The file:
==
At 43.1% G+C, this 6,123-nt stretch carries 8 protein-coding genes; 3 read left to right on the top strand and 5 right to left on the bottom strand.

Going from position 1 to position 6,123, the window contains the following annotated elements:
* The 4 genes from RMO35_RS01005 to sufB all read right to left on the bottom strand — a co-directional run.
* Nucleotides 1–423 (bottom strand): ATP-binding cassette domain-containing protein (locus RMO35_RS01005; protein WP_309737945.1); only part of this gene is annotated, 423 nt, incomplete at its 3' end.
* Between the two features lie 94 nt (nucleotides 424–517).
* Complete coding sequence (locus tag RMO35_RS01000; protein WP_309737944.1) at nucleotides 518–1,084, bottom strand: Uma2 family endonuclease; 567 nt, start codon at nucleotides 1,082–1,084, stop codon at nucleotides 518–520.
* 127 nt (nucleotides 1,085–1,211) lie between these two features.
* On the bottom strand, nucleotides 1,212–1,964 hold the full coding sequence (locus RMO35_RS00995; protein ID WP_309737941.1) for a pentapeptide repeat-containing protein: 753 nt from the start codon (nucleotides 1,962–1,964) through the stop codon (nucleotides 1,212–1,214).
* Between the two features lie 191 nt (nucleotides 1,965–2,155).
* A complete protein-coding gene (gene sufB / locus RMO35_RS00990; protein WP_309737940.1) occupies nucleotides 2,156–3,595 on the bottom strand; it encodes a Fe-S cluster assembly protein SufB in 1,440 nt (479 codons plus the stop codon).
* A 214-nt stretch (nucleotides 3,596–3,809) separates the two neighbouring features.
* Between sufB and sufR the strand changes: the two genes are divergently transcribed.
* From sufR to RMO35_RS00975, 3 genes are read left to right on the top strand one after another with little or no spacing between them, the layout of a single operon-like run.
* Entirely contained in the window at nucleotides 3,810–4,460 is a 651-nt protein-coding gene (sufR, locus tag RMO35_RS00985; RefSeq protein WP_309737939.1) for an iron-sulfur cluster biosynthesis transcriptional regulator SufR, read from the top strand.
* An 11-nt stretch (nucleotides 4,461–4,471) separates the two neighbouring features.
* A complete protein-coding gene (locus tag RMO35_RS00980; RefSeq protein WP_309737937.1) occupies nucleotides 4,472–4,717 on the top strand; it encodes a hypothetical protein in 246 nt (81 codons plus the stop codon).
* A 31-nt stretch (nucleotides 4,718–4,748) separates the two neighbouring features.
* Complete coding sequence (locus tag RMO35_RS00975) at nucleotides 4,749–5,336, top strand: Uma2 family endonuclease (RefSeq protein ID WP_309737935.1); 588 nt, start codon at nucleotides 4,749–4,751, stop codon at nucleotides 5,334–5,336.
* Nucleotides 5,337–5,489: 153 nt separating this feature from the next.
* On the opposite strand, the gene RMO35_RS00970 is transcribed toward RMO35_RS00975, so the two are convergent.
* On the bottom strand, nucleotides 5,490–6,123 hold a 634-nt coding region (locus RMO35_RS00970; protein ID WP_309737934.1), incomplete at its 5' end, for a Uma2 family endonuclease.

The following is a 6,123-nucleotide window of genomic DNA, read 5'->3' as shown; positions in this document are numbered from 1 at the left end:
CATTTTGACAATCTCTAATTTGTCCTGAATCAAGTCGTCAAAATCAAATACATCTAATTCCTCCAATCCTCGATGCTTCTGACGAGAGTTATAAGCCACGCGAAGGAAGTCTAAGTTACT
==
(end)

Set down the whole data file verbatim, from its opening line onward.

At 43.1% G+C, this 6,123-nt stretch carries 8 protein-coding genes; 3 read left to right on the top strand and 5 right to left on the bottom strand.

Going from position 1 to position 6,123, the window contains the following annotated elements:
* The 4 genes from RMO35_RS01005 to sufB all read right to left on the bottom strand — a co-directional run.
* Nucleotides 1–423 (bottom strand): ATP-binding cassette domain-containing protein (locus RMO35_RS01005; protein WP_309737945.1); only part of this gene is annotated, 423 nt, incomplete at its 3' end.
* Between the two features lie 94 nt (nucleotides 424–517).
* Complete coding sequence (locus tag RMO35_RS01000; protein WP_309737944.1) at nucleotides 518–1,084, bottom strand: Uma2 family endonuclease; 567 nt, start codon at nucleotides 1,082–1,084, stop codon at nucleotides 518–520.
* 127 nt (nucleotides 1,085–1,211) lie between these two features.
* On the bottom strand, nucleotides 1,212–1,964 hold the full coding sequence (locus RMO35_RS00995; protein ID WP_309737941.1) for a pentapeptide repeat-containing protein: 753 nt from the start codon (nucleotides 1,962–1,964) through the stop codon (nucleotides 1,212–1,214).
* Between the two features lie 191 nt (nucleotides 1,965–2,155).
* A complete protein-coding gene (gene sufB / locus RMO35_RS00990; protein WP_309737940.1) occupies nucleotides 2,156–3,595 on the bottom strand; it encodes a Fe-S cluster assembly protein SufB in 1,440 nt (479 codons plus the stop codon).
* A 214-nt stretch (nucleotides 3,596–3,809) separates the two neighbouring features.
* Between sufB and sufR the strand changes: the two genes are divergently transcribed.
* From sufR to RMO35_RS00975, 3 genes are read left to right on the top strand one after another with little or no spacing between them, the layout of a single operon-like run.
* Entirely contained in the window at nucleotides 3,810–4,460 is a 651-nt protein-coding gene (sufR, locus tag RMO35_RS00985; RefSeq protein WP_309737939.1) for an iron-sulfur cluster biosynthesis transcriptional regulator SufR, read from the top strand.
* An 11-nt stretch (nucleotides 4,461–4,471) separates the two neighbouring features.
* A complete protein-coding gene (locus tag RMO35_RS00980; RefSeq protein WP_309737937.1) occupies nucleotides 4,472–4,717 on the top strand; it encodes a hypothetical protein in 246 nt (81 codons plus the stop codon).
* A 31-nt stretch (nucleotides 4,718–4,748) separates the two neighbouring features.
* Complete coding sequence (locus tag RMO35_RS00975) at nucleotides 4,749–5,336, top strand: Uma2 family endonuclease (RefSeq protein ID WP_309737935.1); 588 nt, start codon at nucleotides 4,749–4,751, stop codon at nucleotides 5,334–5,336.
* Nucleotides 5,337–5,489: 153 nt separating this feature from the next.
* On the opposite strand, the gene RMO35_RS00970 is transcribed toward RMO35_RS00975, so the two are convergent.
* On the bottom strand, nucleotides 5,490–6,123 hold a 634-nt coding region (locus RMO35_RS00970; protein ID WP_309737934.1), incomplete at its 5' end, for a Uma2 family endonuclease.

The following is a 6,123-nucleotide window of genomic DNA, read 5'->3' as shown; positions in this document are numbered from 1 at the left end:
CATTTTGACAATCTCTAATTTGTCCTGAATCAAGTCGTCAAAATCAAATACATCTAATTCCTCCAATCCTCGATGCTTCTGACGAGAGTTATAAGCCACGCGAAGGAAGTCTAAGTTACT